French automaker Renault said Tuesday that it would start building only electric vehicles for China's huge passenger car market, dropping conventional internal combustion engines as well as its joint venture with local manufacturer Dongfeng.
The strategy shift comes after years of sluggish sales in China, where Renault hoped its 50-50 venture with Dongfeng, announced in 2013 and focused on a factory in Wuhan, would allow it to make inroads quickly.
But the coronavirus outbreak in Wuhan forced the factory to shutter, just as Renault was wrestling with slowing growth worldwide and a cashflow squeeze that has prompted ratings agencies to cut its credit ratings to "junk" status.
"We are opening a new chapter in China. We will concentrate on electric vehicles and light commercial vehicles, the two main drivers for future clean mobility," Renault chairman for China operations, Francois Provost, said in a statement.
The automaker will transfer its stake in the DRAC venture to Dongfeng, which will stop marketing the Renault brand. No financial details of the transaction were disclosed.
To bolster its all-electric push, Renault said it will "reinforce" its eGT venture, also formed with Dongfeng as well as Renault's Japanese alliance partner Nissan, to further development of its City K-ZE model, a low-cost crossover vehicle that Renault plans to launch in Europe next year.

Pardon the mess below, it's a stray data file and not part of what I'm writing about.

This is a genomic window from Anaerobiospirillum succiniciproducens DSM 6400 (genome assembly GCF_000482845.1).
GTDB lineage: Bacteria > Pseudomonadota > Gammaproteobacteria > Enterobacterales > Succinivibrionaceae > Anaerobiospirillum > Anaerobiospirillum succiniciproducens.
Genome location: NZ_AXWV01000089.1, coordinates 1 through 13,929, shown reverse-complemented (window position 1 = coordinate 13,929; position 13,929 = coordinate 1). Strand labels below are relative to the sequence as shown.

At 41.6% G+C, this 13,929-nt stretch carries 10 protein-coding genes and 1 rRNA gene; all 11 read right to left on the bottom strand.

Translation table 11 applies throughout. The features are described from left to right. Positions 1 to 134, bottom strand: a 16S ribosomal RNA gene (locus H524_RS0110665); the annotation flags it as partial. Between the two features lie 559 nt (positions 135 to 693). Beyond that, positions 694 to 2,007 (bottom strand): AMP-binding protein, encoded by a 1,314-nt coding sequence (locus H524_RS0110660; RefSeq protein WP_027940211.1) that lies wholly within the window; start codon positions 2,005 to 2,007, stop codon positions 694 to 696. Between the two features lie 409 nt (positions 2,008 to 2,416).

Renault said its other Chinese venture, Jiangxi Jiangling Group Electric Vehicle Co., aimed to have four core models for the Chinese market by 2022.
It said 860,000 electric vehicles were sold in China last year, making it the largest market in the world -- though they were still just a small fraction of the 25 million vehicles of all types bought.
Renault sold just 180,000 cars, both traditional and electric, in China in 2019, down from 217,000 the previous year, and representing less than one percent of the overall market.
It said electric vehicles are forecast to account for 25 percent of the Chinese market by the end of this decade.
Renault chairman Jean-Dominique Senard said this month that he hoped to get up to five billion euros ($5.5 billion) in loans guaranteed by the French state to help the automaker weather the coronavirus crisis, which has seen sales nearly grind to a halt in affected markets.